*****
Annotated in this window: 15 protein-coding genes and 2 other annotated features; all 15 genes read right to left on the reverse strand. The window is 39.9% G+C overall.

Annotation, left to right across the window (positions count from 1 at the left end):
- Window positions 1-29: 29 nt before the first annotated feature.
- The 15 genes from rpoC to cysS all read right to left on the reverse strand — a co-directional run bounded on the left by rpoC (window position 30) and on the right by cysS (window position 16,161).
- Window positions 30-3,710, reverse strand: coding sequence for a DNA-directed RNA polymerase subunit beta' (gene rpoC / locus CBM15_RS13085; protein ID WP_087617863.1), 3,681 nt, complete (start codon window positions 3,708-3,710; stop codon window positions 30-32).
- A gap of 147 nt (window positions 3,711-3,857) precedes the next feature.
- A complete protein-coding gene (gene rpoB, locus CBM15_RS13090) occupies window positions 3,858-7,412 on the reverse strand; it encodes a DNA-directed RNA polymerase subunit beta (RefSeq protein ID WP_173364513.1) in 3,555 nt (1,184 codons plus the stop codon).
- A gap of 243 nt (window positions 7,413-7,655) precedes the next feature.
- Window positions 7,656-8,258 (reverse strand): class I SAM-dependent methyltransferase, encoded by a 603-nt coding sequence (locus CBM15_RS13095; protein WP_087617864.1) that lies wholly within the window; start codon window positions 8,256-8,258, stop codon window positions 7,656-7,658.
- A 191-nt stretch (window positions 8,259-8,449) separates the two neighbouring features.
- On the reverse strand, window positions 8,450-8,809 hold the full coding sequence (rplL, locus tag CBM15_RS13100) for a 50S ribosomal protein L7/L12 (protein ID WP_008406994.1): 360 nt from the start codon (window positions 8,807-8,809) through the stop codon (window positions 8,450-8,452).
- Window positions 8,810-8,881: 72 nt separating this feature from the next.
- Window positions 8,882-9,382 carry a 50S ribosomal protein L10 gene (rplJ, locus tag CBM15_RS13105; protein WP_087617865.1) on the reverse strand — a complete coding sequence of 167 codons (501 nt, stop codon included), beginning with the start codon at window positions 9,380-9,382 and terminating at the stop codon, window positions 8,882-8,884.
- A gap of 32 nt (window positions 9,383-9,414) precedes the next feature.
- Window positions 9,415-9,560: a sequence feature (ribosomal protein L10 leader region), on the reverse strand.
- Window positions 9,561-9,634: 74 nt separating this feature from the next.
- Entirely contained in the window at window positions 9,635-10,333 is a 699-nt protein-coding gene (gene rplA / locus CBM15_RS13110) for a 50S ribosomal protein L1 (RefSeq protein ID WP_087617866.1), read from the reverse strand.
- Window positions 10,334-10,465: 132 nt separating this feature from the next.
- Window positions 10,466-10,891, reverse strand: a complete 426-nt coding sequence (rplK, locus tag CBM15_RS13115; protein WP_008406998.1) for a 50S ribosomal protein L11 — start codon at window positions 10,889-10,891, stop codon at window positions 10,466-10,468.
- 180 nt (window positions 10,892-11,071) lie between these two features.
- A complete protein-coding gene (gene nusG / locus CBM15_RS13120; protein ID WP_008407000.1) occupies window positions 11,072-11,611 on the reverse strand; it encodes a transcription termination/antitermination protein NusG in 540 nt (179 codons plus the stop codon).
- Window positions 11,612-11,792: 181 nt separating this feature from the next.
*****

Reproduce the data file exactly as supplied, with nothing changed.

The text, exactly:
Annotated in this window: 15 protein-coding genes and 2 other annotated features; all 15 genes read right to left on the reverse strand. The window is 39.9% G+C overall.

Annotation, left to right across the window (positions count from 1 at the left end):
- Window positions 1-29: 29 nt before the first annotated feature.
- The 15 genes from rpoC to cysS all read right to left on the reverse strand — a co-directional run bounded on the left by rpoC (window position 30) and on the right by cysS (window position 16,161).
- Window positions 30-3,710, reverse strand: coding sequence for a DNA-directed RNA polymerase subunit beta' (gene rpoC / locus CBM15_RS13085; protein ID WP_087617863.1), 3,681 nt, complete (start codon window positions 3,708-3,710; stop codon window positions 30-32).
- A gap of 147 nt (window positions 3,711-3,857) precedes the next feature.
- A complete protein-coding gene (gene rpoB, locus CBM15_RS13090) occupies window positions 3,858-7,412 on the reverse strand; it encodes a DNA-directed RNA polymerase subunit beta (RefSeq protein ID WP_173364513.1) in 3,555 nt (1,184 codons plus the stop codon).
- A gap of 243 nt (window positions 7,413-7,655) precedes the next feature.
- Window positions 7,656-8,258 (reverse strand): class I SAM-dependent methyltransferase, encoded by a 603-nt coding sequence (locus CBM15_RS13095; protein WP_087617864.1) that lies wholly within the window; start codon window positions 8,256-8,258, stop codon window positions 7,656-7,658.
- A 191-nt stretch (window positions 8,259-8,449) separates the two neighbouring features.
- On the reverse strand, window positions 8,450-8,809 hold the full coding sequence (rplL, locus tag CBM15_RS13100) for a 50S ribosomal protein L7/L12 (protein ID WP_008406994.1): 360 nt from the start codon (window positions 8,807-8,809) through the stop codon (window positions 8,450-8,452).
- Window positions 8,810-8,881: 72 nt separating this feature from the next.
- Window positions 8,882-9,382 carry a 50S ribosomal protein L10 gene (rplJ, locus tag CBM15_RS13105; protein WP_087617865.1) on the reverse strand — a complete coding sequence of 167 codons (501 nt, stop codon included), beginning with the start codon at window positions 9,380-9,382 and terminating at the stop codon, window positions 8,882-8,884.
- A gap of 32 nt (window positions 9,383-9,414) precedes the next feature.
- Window positions 9,415-9,560: a sequence feature (ribosomal protein L10 leader region), on the reverse strand.
- Window positions 9,561-9,634: 74 nt separating this feature from the next.
- Entirely contained in the window at window positions 9,635-10,333 is a 699-nt protein-coding gene (gene rplA / locus CBM15_RS13110) for a 50S ribosomal protein L1 (RefSeq protein ID WP_087617866.1), read from the reverse strand.
- Window positions 10,334-10,465: 132 nt separating this feature from the next.
- Window positions 10,466-10,891, reverse strand: a complete 426-nt coding sequence (rplK, locus tag CBM15_RS13115; protein WP_008406998.1) for a 50S ribosomal protein L11 — start codon at window positions 10,889-10,891, stop codon at window positions 10,466-10,468.
- 180 nt (window positions 10,892-11,071) lie between these two features.
- A complete protein-coding gene (gene nusG / locus CBM15_RS13120; protein ID WP_008407000.1) occupies window positions 11,072-11,611 on the reverse strand; it encodes a transcription termination/antitermination protein NusG in 540 nt (179 codons plus the stop codon).
- Window positions 11,612-11,792: 181 nt separating this feature from the next.